After a very pleasant Sail Port Stephens and return voyage I am back to boatbuilding in a measured way. Over Easter we had family visiting from Ballina, family gatherings and a great family sail on the harbour. A bonus with the family sail was the opportunity to hoist damp sails from the last regatta and give them a good airing in the warm sunny conditions. We also finished unloading Passion X by removing the spray dodger and the surplus kitchen ware and cooking ingredient. She is almost back in racing condition with just some minor routine sail maintenance to be finished.

The boatbuilding has to be fitted in around these activities and by design I chose some tasks that could be done in short time slots.

I take the view that everything has to be done some time and spreading the tasks out gives variety to the day.

When we left for Port Stephens the keel floors were installed but that is just the start. Each floor has a doubler across the centre to compensate for the timber removed for the keel bolt holes.

Using blocks and wedges to secure the keel floor doublers while the epoxy cures
The keel floor doubles completed waiting for the fore and aft blocking

Between the doubler and the next floor there is a full 300 mm width block by 115 mm deep of end grain timber to take compression loads in the event of a grounding. This is made up of nine blocks 33 mm wide with a extra narrow block where needed to achieve the full width. After much debate with myself I chose to glue the blocks before installation as that allows me to make a neat limber hole passage and epoxy saturate the end grain before installation.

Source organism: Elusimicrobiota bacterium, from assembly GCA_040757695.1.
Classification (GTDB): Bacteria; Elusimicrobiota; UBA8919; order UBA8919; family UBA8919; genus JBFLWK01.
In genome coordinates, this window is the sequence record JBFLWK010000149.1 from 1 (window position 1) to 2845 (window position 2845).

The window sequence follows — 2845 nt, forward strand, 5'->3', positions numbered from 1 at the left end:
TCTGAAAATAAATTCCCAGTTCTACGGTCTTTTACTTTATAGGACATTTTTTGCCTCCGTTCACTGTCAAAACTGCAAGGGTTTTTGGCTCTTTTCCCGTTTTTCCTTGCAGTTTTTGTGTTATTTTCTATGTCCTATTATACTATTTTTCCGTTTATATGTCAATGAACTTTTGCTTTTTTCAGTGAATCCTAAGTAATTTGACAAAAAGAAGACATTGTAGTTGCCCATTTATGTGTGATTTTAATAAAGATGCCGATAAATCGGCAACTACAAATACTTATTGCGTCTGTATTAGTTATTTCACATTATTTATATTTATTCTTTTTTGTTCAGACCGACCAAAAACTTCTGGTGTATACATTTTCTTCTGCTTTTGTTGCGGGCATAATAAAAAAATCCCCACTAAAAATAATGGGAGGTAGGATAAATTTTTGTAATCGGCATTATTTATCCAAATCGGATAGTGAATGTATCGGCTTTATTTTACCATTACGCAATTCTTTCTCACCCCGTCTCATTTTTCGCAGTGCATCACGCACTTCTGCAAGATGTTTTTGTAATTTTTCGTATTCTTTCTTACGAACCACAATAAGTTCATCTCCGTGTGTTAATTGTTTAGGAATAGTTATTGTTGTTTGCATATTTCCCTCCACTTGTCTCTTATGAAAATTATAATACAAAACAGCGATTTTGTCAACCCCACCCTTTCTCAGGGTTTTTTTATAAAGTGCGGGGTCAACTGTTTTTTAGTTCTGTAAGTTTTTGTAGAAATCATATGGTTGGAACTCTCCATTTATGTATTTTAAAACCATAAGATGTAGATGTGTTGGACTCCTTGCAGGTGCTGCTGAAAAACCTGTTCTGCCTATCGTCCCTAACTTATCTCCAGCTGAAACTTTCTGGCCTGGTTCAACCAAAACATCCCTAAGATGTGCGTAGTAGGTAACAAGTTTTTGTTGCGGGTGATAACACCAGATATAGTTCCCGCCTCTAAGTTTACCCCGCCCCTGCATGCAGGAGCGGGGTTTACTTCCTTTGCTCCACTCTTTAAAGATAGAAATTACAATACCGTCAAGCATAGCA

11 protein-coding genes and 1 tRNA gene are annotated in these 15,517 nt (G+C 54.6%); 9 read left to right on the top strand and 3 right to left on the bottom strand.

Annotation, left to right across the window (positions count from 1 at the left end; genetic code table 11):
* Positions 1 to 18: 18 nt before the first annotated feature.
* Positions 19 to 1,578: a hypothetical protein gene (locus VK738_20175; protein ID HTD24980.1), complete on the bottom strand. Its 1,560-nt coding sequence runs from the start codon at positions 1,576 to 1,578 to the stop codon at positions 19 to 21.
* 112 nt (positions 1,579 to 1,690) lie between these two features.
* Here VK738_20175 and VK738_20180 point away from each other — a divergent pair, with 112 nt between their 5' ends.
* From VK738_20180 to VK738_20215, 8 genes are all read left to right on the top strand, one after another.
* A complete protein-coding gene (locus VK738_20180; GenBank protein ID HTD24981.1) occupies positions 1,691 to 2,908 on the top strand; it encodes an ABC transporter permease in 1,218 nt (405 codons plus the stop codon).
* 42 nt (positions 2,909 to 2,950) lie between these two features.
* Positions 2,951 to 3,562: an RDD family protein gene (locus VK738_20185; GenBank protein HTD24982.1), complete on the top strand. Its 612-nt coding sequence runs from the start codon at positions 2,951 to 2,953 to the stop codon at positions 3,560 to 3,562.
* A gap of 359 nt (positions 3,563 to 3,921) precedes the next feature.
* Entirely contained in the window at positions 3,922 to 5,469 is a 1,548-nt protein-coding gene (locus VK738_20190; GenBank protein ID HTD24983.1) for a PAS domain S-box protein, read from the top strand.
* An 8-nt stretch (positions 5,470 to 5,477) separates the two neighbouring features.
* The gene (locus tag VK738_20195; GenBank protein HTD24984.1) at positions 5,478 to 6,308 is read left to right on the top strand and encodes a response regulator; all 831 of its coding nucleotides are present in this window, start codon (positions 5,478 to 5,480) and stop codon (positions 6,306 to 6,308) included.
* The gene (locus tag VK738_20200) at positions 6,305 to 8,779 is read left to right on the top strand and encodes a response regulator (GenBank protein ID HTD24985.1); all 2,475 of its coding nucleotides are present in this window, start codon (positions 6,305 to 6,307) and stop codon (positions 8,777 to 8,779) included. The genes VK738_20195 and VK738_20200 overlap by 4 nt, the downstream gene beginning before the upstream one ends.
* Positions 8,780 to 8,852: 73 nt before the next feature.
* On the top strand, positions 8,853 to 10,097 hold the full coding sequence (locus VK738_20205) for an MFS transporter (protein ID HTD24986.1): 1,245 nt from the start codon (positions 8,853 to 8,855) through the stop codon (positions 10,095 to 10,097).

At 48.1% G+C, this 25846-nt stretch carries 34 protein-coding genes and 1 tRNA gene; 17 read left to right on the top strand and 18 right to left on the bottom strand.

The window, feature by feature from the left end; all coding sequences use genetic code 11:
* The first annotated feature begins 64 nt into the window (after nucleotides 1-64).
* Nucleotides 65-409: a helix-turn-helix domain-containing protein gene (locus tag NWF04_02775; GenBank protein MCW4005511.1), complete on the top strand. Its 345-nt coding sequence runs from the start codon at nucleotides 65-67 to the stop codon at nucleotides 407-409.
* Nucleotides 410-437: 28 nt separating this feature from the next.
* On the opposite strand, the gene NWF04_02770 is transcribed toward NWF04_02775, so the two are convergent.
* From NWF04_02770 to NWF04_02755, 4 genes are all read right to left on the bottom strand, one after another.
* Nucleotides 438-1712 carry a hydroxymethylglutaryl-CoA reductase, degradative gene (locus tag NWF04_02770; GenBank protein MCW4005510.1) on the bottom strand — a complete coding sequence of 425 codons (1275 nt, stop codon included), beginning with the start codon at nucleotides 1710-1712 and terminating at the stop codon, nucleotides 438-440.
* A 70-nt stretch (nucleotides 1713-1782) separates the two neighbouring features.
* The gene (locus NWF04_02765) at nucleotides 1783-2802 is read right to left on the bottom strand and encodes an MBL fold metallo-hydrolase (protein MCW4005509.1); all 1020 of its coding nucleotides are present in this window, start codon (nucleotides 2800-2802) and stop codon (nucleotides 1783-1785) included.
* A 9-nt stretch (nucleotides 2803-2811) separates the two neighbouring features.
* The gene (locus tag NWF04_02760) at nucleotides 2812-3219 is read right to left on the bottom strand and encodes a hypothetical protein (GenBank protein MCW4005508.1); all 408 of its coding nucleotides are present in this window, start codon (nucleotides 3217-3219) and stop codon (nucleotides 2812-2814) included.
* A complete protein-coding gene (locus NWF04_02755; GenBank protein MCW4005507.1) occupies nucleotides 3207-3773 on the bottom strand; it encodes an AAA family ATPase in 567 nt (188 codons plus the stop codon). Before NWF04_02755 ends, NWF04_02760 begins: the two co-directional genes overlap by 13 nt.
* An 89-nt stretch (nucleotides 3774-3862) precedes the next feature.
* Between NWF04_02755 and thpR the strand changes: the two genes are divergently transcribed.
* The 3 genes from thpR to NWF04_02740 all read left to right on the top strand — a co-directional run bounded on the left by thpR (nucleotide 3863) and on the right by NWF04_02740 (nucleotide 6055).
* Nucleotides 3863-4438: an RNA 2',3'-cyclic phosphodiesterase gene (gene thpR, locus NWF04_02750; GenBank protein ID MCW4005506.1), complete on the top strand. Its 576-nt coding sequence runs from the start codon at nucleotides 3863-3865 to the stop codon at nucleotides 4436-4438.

Four of the six blocking pieces to go between the keel floors

Some of the fill in jobs include adding 10 mm strips to the stringers between bulkhead C and D to compensate for the extra frame spacing compared to Passion X. The extra 100 mm length plus the extra 400 mm width in this area makes the V berth cabin seem enormous and I am excited for the extra space under the bunks for sail storage. I am not being over dramatic when I say I am excited because I find myself shuffling sails around in the V berth.

When we go offshore we have a No 1 light, No 1 heavy, No 3 carbon, No 4 Hydranet, a storm jib, two symmetrical spinnakers, a asymmetric spinnaker and a code Zero. For harbour racing we take off the No 4 and put on an old high clewed No 1 for the social races so there is always a lot of sails to move around with half under the lockers and half above the berth top. With the wider berth tops on the new build each half will lift more easily and more sails will fit underneath.

There is also a large increase in volume in the locker under the chain locker. It is 300 mm longer and 400 mm wider at the fat end and that should be excellent storage for light but bulky items and certainly big enough for an a spinnaker or two.

I find myself torn between completing the front of the yacht and progressing the keel and aft end and so am doing a bit of both. Once the king plank is installed everything from the stem to the mast step could be finished. When I say finished I do mean finished. All the locker shelves are cut and could be installed and all the interior could be painted. It is very tempting to do this as it would spread out the sanding and painting tasks. In this respect I am reminded that 90% of boatbuilding is sanding and I have already destroyed one random orbital sander and one multipurpose tool.

Epoxy structural fillets being used as a fill in job. Also the extra strips on the stringers can be seen in this photo

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